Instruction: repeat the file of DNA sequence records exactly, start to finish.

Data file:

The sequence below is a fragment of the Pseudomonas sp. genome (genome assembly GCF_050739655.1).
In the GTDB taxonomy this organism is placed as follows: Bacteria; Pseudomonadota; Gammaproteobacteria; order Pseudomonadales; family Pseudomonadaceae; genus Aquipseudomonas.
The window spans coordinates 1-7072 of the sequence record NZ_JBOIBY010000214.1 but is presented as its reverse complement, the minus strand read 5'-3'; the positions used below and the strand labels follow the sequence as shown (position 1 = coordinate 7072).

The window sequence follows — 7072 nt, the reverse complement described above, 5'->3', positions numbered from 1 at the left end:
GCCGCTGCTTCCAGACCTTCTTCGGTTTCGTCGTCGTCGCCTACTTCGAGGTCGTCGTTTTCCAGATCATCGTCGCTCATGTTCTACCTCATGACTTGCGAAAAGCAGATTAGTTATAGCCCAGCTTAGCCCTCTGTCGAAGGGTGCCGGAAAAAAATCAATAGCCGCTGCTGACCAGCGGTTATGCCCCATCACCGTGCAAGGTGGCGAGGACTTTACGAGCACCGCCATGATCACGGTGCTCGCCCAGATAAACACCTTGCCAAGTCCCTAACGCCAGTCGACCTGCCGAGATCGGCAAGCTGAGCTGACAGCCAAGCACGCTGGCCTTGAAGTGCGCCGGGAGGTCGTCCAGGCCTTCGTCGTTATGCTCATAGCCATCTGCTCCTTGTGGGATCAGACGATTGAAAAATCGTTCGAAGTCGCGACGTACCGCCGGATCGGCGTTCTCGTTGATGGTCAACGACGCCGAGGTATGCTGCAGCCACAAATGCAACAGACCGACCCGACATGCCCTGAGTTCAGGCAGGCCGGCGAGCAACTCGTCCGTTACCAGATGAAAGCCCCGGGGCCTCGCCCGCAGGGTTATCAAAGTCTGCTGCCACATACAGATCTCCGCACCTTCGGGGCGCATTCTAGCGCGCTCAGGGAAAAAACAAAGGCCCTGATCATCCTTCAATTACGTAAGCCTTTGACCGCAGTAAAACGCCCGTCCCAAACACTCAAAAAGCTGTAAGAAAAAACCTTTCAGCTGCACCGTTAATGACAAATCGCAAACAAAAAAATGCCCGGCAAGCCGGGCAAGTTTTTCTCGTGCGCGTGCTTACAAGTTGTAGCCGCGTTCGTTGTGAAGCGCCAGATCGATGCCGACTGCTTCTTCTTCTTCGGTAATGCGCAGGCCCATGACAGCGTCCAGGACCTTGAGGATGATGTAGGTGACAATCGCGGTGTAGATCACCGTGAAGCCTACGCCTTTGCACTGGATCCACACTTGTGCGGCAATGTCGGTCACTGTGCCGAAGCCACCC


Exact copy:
The sequence below is a fragment of the Pseudomonas sp. genome (genome assembly GCF_050739655.1).
In the GTDB taxonomy this organism is placed as follows: Bacteria; Pseudomonadota; Gammaproteobacteria; order Pseudomonadales; family Pseudomonadaceae; genus Aquipseudomonas.
The window spans coordinates 1-7072 of the sequence record NZ_JBOIBY010000214.1 but is presented as its reverse complement, the minus strand read 5'-3'; the positions used below and the strand labels follow the sequence as shown (position 1 = coordinate 7072).

The window sequence follows — 7072 nt, the reverse complement described above, 5'->3', positions numbered from 1 at the left end:
GCCGCTGCTTCCAGACCTTCTTCGGTTTCGTCGTCGTCGCCTACTTCGAGGTCGTCGTTTTCCAGATCATCGTCGCTCATGTTCTACCTCATGACTTGCGAAAAGCAGATTAGTTATAGCCCAGCTTAGCCCTCTGTCGAAGGGTGCCGGAAAAAAATCAATAGCCGCTGCTGACCAGCGGTTATGCCCCATCACCGTGCAAGGTGGCGAGGACTTTACGAGCACCGCCATGATCACGGTGCTCGCCCAGATAAACACCTTGCCAAGTCCCTAACGCCAGTCGACCTGCCGAGATCGGCAAGCTGAGCTGACAGCCAAGCACGCTGGCCTTGAAGTGCGCCGGGAGGTCGTCCAGGCCTTCGTCGTTATGCTCATAGCCATCTGCTCCTTGTGGGATCAGACGATTGAAAAATCGTTCGAAGTCGCGACGTACCGCCGGATCGGCGTTCTCGTTGATGGTCAACGACGCCGAGGTATGCTGCAGCCACAAATGCAACAGACCGACCCGACATGCCCTGAGTTCAGGCAGGCCGGCGAGCAACTCGTCCGTTACCAGATGAAAGCCCCGGGGCCTCGCCCGCAGGGTTATCAAAGTCTGCTGCCACATACAGATCTCCGCACCTTCGGGGCGCATTCTAGCGCGCTCAGGGAAAAAACAAAGGCCCTGATCATCCTTCAATTACGTAAGCCTTTGACCGCAGTAAAACGCCCGTCCCAAACACTCAAAAAGCTGTAAGAAAAAACCTTTCAGCTGCACCGTTAATGACAAATCGCAAACAAAAAAATGCCCGGCAAGCCGGGCAAGTTTTTCTCGTGCGCGTGCTTACAAGTTGTAGCCGCGTTCGTTGTGAAGCGCCAGATCGATGCCGACTGCTTCTTCTTCTTCGGTAATGCGCAGGCCCATGACAGCGTCCAGGACCTTGAGGATGATGTAGGTGACAATCGCGGTGTAGATCACCGTGAAGCCTACGCCTTTGCACTGGATCCACACTTGTGCGGCAATGTCGGTCACTGTGCCGAAGCCACCC